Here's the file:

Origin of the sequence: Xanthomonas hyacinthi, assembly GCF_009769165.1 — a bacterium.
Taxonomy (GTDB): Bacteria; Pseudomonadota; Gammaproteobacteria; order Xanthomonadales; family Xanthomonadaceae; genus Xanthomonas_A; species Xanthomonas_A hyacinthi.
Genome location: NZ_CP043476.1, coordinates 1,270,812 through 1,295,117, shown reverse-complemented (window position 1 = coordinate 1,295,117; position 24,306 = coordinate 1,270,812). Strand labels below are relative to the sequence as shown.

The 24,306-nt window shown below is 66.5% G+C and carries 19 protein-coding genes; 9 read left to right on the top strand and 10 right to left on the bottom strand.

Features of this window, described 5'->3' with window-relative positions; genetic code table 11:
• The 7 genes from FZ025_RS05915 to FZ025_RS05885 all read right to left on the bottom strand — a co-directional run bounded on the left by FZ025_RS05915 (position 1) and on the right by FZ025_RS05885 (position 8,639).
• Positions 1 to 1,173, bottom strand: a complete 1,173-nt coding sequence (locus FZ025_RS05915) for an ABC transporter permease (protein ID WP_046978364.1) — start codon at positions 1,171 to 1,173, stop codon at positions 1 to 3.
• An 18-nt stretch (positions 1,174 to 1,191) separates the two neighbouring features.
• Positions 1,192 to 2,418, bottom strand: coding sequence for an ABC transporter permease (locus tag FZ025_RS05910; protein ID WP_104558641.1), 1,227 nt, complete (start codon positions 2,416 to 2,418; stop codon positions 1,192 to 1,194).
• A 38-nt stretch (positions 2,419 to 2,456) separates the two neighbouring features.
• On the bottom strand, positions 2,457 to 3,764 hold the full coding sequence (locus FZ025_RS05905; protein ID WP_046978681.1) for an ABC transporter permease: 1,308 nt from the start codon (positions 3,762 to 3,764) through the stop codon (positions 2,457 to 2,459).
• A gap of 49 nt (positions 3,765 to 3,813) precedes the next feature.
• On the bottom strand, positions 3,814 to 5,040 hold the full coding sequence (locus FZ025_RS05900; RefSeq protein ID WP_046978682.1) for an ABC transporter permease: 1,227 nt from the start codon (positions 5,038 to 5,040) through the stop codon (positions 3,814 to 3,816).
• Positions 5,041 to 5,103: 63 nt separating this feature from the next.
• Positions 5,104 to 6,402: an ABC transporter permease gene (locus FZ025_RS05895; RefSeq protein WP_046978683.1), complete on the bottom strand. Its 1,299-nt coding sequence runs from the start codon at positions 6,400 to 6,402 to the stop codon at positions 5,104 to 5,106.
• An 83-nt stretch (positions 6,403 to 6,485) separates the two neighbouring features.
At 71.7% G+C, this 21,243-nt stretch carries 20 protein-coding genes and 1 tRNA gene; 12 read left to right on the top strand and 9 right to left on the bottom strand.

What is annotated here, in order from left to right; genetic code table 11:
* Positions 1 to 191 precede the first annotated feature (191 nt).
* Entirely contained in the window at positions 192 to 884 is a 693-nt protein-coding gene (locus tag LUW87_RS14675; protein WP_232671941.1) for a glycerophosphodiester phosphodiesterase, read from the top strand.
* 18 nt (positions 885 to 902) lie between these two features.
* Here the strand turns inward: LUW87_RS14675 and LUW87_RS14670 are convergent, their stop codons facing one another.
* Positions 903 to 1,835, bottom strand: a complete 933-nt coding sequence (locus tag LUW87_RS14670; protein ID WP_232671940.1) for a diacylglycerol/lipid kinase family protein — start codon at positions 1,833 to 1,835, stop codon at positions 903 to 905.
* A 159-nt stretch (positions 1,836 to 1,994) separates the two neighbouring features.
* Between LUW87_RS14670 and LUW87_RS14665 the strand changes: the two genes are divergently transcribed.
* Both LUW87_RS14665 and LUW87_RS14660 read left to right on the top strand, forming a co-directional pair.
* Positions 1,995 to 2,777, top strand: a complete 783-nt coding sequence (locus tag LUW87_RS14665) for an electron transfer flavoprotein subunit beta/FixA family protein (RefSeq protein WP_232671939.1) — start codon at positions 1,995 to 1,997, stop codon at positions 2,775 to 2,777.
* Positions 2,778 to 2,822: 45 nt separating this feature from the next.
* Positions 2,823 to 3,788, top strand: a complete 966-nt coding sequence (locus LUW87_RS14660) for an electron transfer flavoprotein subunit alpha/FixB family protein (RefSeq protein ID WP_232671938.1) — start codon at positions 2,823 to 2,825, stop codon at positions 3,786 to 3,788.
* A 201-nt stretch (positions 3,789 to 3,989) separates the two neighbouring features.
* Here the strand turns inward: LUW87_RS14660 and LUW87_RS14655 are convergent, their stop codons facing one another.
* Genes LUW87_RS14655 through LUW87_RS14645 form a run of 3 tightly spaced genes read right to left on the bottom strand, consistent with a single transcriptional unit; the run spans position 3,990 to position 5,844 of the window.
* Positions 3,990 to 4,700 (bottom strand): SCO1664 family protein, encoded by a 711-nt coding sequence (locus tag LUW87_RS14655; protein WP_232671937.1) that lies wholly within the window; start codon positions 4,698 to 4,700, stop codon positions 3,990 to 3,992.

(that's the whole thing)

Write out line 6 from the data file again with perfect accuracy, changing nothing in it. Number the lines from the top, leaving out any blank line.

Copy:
• The 7 genes from FZ025_RS05915 to FZ025_RS05885 all read right to left on the bottom strand — a co-directional run bounded on the left by FZ025_RS05915 (position 1) and on the right by FZ025_RS05885 (position 8,639).